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Debating the Grammys’ Biggest, Oddest Category

At this year’s Grammy Awards, Lil Nas X and Olivia Rodrigo, two of music’s freshest new stars, will face off against Abba and Tony Bennett, some of its sagest.

That is the unpredictable state of play in the awards show’s top-line category — record of the year — where 10 artists from across genres, spanning ages 19 to 95, will compete for the prize at the 64th annual ceremony on Sunday.

Expanded from five to eight nominees in 2019, and then to 10 in a last-minute change to this year’s slate, record of the year recognizes a single track, based on the artist’s performance and the studio contributions of producers, audio engineers and mixers.

The award can be seen as an attempt to sum up popular music’s previous year in just one impactful song: Recent trophies for best record have gone to Billie Eilish — twice in a row, for “Bad Guy” and “Everything I Wanted” — along with Childish Gambino (“This Is America”), Bruno Mars (“24K Magic”) and Adele (“Hello”).

Eilish is nominated once again this year, for the dynamic “Happier Than Ever,” joining Lil Nas X’s eclectic “Montero (Call Me by Your Name),” Rodrigo’s power ballad “Drivers License,” Bennett and Lady Gaga’s rendition of “I Get a Kick Out of You,” and Abba’s comeback single “I Still Have Faith in You.”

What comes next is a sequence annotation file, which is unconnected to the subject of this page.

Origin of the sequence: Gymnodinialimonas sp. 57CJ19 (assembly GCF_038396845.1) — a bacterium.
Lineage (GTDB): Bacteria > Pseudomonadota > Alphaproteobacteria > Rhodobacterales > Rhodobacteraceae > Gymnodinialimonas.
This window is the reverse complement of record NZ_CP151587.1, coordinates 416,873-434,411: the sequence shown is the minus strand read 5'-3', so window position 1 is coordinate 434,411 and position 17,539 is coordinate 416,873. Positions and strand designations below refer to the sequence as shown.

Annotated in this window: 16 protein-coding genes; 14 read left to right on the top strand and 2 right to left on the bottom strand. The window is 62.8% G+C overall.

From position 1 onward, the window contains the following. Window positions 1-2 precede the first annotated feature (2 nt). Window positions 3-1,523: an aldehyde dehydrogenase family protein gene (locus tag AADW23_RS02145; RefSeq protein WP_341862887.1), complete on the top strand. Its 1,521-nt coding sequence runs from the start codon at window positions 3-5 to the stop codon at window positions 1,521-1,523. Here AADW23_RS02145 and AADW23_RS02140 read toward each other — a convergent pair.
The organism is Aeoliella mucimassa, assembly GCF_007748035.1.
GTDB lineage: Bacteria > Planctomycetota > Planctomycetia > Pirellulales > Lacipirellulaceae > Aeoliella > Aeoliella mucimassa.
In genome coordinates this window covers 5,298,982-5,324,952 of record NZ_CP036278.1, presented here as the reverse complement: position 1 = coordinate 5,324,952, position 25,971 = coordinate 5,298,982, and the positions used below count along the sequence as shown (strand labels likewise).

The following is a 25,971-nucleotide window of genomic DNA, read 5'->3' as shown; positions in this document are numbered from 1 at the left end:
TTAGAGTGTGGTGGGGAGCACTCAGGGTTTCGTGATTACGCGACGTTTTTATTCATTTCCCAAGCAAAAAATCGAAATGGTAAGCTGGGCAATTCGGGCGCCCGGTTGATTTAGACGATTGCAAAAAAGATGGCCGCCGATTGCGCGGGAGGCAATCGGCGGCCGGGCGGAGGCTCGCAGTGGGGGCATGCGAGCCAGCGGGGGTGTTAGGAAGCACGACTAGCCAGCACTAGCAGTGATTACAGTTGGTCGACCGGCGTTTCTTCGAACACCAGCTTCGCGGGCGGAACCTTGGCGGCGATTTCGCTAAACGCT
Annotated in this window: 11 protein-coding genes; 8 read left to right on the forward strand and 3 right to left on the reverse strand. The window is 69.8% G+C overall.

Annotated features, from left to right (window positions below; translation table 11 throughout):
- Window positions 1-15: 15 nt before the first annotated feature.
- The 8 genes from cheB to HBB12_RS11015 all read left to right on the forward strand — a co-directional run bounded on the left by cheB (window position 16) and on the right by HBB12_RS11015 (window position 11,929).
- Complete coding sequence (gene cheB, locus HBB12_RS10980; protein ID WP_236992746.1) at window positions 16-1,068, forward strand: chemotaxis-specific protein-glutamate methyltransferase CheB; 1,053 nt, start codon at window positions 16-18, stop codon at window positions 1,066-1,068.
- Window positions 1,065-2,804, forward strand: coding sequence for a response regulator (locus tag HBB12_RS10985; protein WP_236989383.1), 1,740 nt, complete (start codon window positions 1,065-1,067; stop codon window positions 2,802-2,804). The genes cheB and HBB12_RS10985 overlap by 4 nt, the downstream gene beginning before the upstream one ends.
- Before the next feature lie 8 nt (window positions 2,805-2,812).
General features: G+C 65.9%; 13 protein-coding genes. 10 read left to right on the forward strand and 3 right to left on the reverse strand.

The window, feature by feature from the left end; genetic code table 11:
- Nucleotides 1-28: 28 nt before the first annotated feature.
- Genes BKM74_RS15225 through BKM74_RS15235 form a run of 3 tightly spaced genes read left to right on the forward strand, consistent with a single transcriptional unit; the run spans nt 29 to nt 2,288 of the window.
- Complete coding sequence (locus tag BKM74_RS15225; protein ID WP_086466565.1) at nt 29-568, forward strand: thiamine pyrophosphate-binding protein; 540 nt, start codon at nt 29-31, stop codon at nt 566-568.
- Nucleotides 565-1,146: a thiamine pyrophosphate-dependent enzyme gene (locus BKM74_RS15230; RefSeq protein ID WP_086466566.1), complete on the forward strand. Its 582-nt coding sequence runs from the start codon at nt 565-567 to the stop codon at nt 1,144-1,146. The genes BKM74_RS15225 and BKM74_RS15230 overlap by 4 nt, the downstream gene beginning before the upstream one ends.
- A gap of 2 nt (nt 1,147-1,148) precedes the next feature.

Rounding out the category are “Peaches” by Justin Bieber, featuring Daniel Caesar and Giveon; “Leave the Door Open” by Silk Sonic, the R&B duo comprising Bruno Mars and Anderson .Paak; “Right on Time” by Brandi Carlile; “Kiss Me More” by Doja Cat, featuring SZA; and “Freedom” by the jazz pianist and late-night television bandleader Jon Batiste.

To help make sense of this diverse musical buffet, The New York Times’s making-of series “Diary of a Song” gathered three critics and the pop music editor for a freewheeling conversation about the nominees, how these artists reflect on the Grammys and who will — or should — win the trophy this weekend.

Guests include:

  • Jon Caramanica, The New York Times’s pop music critic

  • Joe Coscarelli, The New York Times’s pop music reporter and “Diary of a Song” host

  • Caryn Ganz, The New York Times’s pop music editor

  • Wesley Morris, The New York Times’s critic at large

  • Jon Pareles, The New York Times’s chief pop music critic

“Diary of a Song” provides an up-close, behind-the-scenes look at how pop music is made today, using archival material — voice memos, demo versions, text messages, emails, interviews and more — to tell the story behind the track. Subscribe to our YouTube channel.

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